Call Me By Your Name , the book and the movie, because it is also about that improbable distinction, and makes you feel as lost in the characters as they are in each other.
The Story of Adele H. and I Love Dick, because they are about love letters, of which I've written many, and about when, in the words of Janet Malcolm, "it is with our own epistolary persona that we fall in love, rather than that of our pen pal."
I love Lolita , The Virgin Suicides , and early Taylor Swift for articulating, intentionally or not, what it means to be in love with the idea of love, in love with your own memories, with your own control, with a prevailing aloneness.
Annie Baker's John, because it's about love triangles in which the third person only really exists in your mind.
"Whatever Happened to Interracial Love?" by Kathleen Collins, because she pinpoints the tender details that make up a long, amorphous relationship-thing.
Carson McCullers's The Member of the Wedding , because Frankie seems like a silly 12-year-old who's overly obsessed with her brother's wedding but, actually, people of all ages are obsessed with weddings, with feeling a part of something, with forging a relationship to someone else's love that could fill in for a deeper relationship with people at large.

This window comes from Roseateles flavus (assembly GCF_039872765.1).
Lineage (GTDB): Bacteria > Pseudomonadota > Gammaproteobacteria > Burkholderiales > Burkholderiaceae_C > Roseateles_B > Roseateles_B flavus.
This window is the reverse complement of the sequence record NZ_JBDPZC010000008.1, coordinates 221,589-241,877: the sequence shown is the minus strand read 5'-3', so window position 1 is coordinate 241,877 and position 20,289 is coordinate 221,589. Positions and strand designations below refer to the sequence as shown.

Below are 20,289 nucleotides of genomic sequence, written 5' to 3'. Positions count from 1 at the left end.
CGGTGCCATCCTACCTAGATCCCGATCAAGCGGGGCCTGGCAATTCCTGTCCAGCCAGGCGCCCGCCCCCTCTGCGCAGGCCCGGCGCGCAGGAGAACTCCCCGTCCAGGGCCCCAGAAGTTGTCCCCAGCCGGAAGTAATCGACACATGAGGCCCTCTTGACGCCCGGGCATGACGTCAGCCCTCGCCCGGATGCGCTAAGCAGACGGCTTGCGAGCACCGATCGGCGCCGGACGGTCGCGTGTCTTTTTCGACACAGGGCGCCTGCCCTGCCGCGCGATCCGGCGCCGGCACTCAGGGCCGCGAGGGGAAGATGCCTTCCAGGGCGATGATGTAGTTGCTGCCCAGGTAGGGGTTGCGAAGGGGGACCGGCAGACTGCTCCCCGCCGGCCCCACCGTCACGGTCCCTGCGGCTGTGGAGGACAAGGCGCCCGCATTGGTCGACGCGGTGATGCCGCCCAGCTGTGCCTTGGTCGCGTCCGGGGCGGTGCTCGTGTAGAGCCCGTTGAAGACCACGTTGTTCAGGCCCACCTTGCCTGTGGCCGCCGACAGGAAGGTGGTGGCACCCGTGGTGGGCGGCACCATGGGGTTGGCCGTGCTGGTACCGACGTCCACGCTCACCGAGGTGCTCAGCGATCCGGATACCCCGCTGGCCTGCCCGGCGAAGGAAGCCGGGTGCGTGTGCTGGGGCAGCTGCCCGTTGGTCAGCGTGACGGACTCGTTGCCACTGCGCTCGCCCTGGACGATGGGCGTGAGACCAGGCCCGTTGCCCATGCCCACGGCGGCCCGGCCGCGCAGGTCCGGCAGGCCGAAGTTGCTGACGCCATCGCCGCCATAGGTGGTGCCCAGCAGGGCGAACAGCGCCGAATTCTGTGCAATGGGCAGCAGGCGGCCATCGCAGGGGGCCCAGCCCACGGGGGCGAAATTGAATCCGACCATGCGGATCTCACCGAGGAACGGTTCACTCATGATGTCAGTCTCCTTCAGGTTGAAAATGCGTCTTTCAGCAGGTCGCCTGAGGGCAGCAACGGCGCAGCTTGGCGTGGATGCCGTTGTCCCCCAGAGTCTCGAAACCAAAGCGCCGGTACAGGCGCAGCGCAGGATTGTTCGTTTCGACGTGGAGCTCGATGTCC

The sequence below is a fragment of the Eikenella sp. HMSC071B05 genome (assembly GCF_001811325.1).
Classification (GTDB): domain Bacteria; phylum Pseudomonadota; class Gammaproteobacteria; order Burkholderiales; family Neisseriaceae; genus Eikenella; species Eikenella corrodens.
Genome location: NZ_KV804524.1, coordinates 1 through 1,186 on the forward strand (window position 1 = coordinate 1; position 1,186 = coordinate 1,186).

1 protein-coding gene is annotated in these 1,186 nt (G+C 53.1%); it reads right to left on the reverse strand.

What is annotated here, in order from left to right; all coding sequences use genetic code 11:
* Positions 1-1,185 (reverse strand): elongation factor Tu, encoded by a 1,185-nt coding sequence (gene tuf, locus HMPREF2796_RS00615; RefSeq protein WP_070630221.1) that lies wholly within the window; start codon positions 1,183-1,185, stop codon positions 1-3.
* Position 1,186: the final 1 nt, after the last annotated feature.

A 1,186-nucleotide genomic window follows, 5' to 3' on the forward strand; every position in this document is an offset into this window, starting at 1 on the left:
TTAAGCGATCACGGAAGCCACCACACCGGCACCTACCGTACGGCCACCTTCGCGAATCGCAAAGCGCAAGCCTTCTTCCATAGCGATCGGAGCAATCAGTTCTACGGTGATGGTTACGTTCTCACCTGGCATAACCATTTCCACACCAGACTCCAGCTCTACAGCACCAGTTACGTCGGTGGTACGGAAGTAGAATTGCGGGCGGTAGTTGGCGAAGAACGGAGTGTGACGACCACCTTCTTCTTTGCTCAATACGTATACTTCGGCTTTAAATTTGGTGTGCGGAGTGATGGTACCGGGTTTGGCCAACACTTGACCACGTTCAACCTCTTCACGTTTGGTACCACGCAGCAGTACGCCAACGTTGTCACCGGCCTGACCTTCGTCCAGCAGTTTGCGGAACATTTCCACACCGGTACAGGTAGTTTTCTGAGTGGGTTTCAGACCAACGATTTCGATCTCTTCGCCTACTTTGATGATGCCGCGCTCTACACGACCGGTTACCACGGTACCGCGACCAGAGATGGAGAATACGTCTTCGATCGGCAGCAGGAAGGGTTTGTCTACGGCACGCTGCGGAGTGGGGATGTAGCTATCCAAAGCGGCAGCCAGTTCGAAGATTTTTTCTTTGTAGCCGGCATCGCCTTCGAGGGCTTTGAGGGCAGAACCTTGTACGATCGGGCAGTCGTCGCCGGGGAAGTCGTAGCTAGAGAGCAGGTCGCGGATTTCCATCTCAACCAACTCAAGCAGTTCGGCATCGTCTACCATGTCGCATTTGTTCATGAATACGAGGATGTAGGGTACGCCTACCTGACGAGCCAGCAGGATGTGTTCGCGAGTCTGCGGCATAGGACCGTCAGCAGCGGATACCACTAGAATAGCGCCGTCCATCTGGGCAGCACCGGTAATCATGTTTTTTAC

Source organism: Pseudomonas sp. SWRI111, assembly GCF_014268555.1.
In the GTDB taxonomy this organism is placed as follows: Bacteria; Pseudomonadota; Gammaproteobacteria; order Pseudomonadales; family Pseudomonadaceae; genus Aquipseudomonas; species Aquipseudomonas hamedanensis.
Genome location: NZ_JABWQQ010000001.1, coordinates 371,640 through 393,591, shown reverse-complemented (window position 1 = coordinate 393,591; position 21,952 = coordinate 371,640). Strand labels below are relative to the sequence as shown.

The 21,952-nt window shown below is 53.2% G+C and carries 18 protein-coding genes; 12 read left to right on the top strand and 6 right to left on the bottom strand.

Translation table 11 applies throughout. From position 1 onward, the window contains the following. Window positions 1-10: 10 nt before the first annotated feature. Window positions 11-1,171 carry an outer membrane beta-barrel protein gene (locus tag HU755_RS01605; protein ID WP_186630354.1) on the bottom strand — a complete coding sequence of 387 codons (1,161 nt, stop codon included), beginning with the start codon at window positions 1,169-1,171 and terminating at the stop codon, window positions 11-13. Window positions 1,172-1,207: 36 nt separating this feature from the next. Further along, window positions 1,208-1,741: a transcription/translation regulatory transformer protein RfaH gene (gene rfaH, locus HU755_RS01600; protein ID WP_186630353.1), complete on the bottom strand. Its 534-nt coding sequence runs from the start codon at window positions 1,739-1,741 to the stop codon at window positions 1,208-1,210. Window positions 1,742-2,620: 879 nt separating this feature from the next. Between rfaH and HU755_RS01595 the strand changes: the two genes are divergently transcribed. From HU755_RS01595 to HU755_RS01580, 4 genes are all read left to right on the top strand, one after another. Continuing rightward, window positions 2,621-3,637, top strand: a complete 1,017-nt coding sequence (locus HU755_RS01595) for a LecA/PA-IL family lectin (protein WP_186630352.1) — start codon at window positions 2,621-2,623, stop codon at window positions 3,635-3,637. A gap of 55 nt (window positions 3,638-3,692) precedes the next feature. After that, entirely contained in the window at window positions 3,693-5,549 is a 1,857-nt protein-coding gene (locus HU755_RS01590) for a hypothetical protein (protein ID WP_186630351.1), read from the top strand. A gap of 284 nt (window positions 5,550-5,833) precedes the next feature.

Toni Morrison's Beloved, because everything, but especially this: "Not even trying, he had become the kind of man who could walk into a house and make the women cry. Because with him, in his presence, they could."
David Foster Wallace's "Good Old Neon, " because it addresses the inefficiency of language and the unlikelihood of true empathy by telling the story of a guy who is unable to love and hates himself for what a cliché that is; then somehow by the end it achieves a feat of language so physically shocking that the potential of language as a vehicle for love, for empathy, for going beyond cliches, becomes cosmic.